In spite of a dreary series of failed “wonder bullets” that have, every few years, come forth to “upgrade” the 5.56 round, faith that the 5.56 can ever be “adequate” is fading!

Just as the Marines are buying the HK 416 (M27), a gas-piston AR (in 5.56×45 caliber), to replace aging M4s, Congress and the Army are putting the breaks on that project.

After fifty years of pointless hope that the 5.56×45 round might really be “adequate,” a new, bigger military caliber may now be about to make its debut!

When the AR (in 5.56×45 caliber) first reared its head, and garnered the attention of then Secretary of Defense McNamara, it was slated to gradually replace only the M1 Carbine, never the M1 Garand, later the short-lived M14.

The M1 Carbine, manufactured by the millions during WWII, was originally intended only for rear-area defense and police actions. It was never intended to be a front-line, battle rifle, although it eventually found its way into every corner of the campaign during WWII and Korea.

When I was in Vietnam in 1968, M1 Carbines were still around in large numbers. I saw (and used) plenty of them.

Yet, the AR (in 5.56×45 caliber) somehow eventually became the main, battle rifle of all US Forces, and remains in that status to this day. This, despite continuous misgivings about its adequacy that have been desperately voiced since Vietnam.

Up until now, the Pentagon as assured us that these qualms about adequacy were all in our imaginations!

That is apparently about to change.

Of course, the Pentagon will never admit they’ve been wrong all this time. They’ll simply say “It’s time to move on.”

It was time to move on fifty years ago!

You can color me unimpressed with John’s analysis.  First of all, nothing is going to change because Amerika is flat broke and printing money like there’s no tomorrow.

Second, the only real need for caseless ammunition is so that women can be sent into combat.

Third, there is nothing wrong with the 5.56mmX45.  That’s the real myth here.

The 5.56mm round has killed scores of enemy fighters (hundreds of thousands, perhaps millions) in Vietnam, Africa, Iraq, Afghanistan and South America.  It doesn’t need to be replaced, and it did just fine for my son in Iraq.

There are exceptions, of course.  He once told me of a time when he had to shoot an insurgent with a nine-round burst from his SAW, only to see the fighter keep coming at him.  It took a grenade to stop him.  He also told me that he and other Marines had to continue the fight with insurgents (foreign fighters) who had lost limbs and continued to shoot or fist fight.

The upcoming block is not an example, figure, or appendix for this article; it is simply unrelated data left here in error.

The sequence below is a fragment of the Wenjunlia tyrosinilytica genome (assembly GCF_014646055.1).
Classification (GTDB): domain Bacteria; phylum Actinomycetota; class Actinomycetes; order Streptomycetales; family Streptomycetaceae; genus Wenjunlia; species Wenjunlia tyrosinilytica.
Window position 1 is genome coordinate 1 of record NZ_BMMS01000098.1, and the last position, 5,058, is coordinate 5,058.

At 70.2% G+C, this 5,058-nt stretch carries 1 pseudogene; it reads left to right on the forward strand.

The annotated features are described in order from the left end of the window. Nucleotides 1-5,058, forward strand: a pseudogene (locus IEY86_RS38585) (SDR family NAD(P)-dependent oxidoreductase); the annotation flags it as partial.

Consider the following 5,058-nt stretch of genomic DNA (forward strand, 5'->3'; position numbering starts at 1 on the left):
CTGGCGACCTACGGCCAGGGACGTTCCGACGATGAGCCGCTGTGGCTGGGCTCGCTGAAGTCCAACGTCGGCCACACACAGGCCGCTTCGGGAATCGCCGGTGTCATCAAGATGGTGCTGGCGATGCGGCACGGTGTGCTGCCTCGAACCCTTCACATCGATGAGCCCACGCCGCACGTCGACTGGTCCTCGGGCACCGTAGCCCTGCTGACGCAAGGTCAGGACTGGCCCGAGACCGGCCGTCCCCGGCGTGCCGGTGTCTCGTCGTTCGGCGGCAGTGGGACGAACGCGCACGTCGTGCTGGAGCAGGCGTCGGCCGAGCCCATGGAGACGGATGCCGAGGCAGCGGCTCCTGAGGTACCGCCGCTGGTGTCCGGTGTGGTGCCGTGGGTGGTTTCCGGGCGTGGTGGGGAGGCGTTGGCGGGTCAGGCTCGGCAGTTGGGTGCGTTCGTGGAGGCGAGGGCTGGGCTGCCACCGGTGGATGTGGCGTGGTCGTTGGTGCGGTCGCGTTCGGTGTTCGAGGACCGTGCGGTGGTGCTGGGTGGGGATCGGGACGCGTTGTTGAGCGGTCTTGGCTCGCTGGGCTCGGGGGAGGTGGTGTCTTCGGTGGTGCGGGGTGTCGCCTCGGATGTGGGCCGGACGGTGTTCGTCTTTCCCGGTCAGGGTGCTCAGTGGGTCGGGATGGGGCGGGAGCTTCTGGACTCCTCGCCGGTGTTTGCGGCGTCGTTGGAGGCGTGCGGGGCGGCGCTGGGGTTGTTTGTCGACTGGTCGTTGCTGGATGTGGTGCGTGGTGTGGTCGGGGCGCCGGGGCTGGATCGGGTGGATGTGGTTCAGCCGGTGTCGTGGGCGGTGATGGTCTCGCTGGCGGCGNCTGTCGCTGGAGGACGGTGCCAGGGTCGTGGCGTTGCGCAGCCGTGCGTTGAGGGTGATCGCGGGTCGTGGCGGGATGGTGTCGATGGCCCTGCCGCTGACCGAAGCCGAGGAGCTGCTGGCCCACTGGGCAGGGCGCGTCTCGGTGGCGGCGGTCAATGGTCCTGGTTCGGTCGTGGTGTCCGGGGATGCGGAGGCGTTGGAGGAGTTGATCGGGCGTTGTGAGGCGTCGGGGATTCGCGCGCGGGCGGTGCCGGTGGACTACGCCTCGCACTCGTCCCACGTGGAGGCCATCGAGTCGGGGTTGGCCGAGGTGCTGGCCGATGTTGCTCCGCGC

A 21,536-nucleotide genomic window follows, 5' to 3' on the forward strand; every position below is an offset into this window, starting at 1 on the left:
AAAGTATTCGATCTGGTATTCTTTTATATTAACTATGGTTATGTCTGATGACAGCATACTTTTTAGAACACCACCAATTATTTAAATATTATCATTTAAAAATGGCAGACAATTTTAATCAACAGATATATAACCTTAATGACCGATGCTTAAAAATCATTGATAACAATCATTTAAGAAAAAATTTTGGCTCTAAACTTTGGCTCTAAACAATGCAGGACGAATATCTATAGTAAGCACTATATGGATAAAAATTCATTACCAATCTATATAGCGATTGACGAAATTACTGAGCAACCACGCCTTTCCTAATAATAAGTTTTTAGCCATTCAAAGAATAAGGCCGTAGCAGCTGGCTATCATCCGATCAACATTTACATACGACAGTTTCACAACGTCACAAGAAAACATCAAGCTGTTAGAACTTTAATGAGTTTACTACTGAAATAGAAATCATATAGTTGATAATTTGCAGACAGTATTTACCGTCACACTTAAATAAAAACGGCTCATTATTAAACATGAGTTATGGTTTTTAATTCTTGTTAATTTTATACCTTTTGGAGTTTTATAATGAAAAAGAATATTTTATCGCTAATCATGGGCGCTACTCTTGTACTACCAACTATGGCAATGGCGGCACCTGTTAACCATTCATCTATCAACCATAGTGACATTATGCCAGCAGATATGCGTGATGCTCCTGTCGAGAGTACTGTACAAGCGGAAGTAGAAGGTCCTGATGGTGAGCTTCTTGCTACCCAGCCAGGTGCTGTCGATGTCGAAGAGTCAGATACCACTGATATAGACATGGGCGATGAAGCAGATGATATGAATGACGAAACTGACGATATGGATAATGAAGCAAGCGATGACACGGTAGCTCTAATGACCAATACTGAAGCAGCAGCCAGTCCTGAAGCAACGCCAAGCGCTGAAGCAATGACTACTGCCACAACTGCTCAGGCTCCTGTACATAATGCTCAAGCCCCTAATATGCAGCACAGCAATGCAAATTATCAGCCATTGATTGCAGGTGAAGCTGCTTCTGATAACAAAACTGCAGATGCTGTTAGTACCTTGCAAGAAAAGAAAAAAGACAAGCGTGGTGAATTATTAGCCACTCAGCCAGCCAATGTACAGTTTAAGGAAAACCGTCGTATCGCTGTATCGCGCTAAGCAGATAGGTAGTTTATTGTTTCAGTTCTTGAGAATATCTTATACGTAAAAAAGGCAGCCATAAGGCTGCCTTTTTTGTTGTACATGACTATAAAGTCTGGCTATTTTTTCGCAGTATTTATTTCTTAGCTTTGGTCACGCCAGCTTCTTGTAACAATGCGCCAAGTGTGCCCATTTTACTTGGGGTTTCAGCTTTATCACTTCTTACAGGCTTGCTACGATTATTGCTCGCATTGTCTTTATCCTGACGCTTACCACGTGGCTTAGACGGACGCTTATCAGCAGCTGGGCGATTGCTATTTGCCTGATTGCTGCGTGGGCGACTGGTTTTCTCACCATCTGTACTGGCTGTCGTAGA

Those kinds of fighters are ideologically motivated and doped up on epinephrine and morphine.  They tested them and learned that information after the fact.  It would take a .50 Sasser to bring someone like that down with one shot.

The better option is to teach Soldiers to shoot, uphill and down, at distance, and supplement their ranks with a designated marksman who shoots something larger than the 5.56mm or employ a crew served weapon.  Each weapon system has its purpose, and there isn’t a do-everything gun.  If anyone tells you that, he’s lying.

On the other hand, if they do actually replace the 5.56X45, I’ll just grin and nod and say, “Good.  That’s just more for me.”

AR-15 Cleaning And Maintenance

BY Herschel Smith
4 months, 1 week ago

Shooting Illustrated:

I clean my AR-15 gas systems approximately every 1,000 rounds. Direct-impingement gas tubes are easily maintained by inserting a long [purpose-made] pipe cleaner wet with solvent into the tube, then following it up with a fresh pipe cleaner. The portion that extends through the upper receiver is easily cleaned with a couple cotton swabs. Carbon build-up on the inner surface of adjustable gas-block screws can be cleaned off with a wire brush after removing the screw(s). Operating-rod systems with removable gas regulators also benefit from occasional removal of carbon deposits. Follow the manufacturers’ instructions for cleaning them, as they tend to be unique. If your AR-15 has an operating rod that moves through a bushing in the upper receiver, a bit of lubrication on the rod where it passes through the bushing helps to prevent binding.

I guess I haven’t thought much about cleaning the gas system of my guns.  I guess I need to.